Climbing the Career Ladder from Fashion Design Student

As a fashion designer, capitalising on professional opportunities can be just as challenging as finding them and the advantages of one employer over another may not be immediately clear. If you are thinking of a career in fashion design, consider what kind of company is right for you - do you look for your break at a small label with a personal touch, or opt for a bigger organisation with a global reach?

The Independent option

Small or medium sized fashion labels, by definition, will not be able to employ as many personnel as their larger competitors - and new designers may struggle to find opportunities with them. That said, there are significant benefits to taking a design position with an independent company - not least the potential for personal and professional development.

Employees of smaller labels often find themselves engaged in professional contexts which extend beyond their titled role. Since Independent label designers work intensively as part of a highly integrated process, the roles and responsibilities associated with specific positions often spill over into each other. Small label designers frequently find themselves working in associated roles, gaining valuable experience in areas like pattern cutting and garment preparation. Designers for smaller labels may also experience greater creative freedom than would be afforded in a larger company - and receive more personal feedback on the ideas and designs they produce. Positions in small companies can be used to gain valuable and transferrable skills - and establish designers as significant assets to other employers.

The International option

Larger fashion labels command huge distribution networks and offer prospective employees the chance to be part of internationally recognised professional families. The popularity of international labels means competition for places will be extremely high and it can be harder for hopeful designers to make their portfolios stand out from the crowd.  Working for a large fashion company can involve a lot of pressure, but the work also presents new employees with a vast amount of hands-on design experience.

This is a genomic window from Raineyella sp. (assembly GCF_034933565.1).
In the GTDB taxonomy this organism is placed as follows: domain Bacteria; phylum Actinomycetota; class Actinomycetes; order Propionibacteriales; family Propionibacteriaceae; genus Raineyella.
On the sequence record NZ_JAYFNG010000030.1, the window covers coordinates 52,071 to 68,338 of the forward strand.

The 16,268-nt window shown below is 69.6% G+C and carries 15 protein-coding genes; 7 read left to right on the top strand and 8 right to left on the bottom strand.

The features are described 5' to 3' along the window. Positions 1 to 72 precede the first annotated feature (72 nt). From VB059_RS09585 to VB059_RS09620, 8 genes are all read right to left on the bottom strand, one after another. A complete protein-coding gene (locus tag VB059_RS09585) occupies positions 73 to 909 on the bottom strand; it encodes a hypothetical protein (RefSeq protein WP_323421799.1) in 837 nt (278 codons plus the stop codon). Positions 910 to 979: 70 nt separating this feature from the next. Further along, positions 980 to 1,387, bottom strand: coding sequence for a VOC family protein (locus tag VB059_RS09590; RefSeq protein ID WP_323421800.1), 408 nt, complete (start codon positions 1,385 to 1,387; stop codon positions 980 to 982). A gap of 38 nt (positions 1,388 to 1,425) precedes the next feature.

Professional roles in a large, international fashion labels tend to be much more well-defined than in smaller organisations. Larger companies employ hundreds of buyers, merchandisers and support staff to ensure designers have the best work environment and the best materials. While designers may receive a much narrower professional experience working for a large company, the quality of that work is much more focussed on the design discipline - where creative ability and visualisation are highly valued assets. While designers may be required to operate within limitations set by their company, their work will be showcased on a large, possibly international, scale. The exposure provided by large companies offers not only a great degree of job satisfaction but also boosts designers' credentials for their future career prospects. 

Making the decision...

Any interest from employers is valuable and rewarding but rather than jumping straight onto the ladder, gaining an understanding of the possible paths your career will take can be a crucial preparatory step. Whichever route you choose, it is important to maintain a working knowledge of the prospects around you - so that, when the time comes, you can make an informed career decision with confidence.

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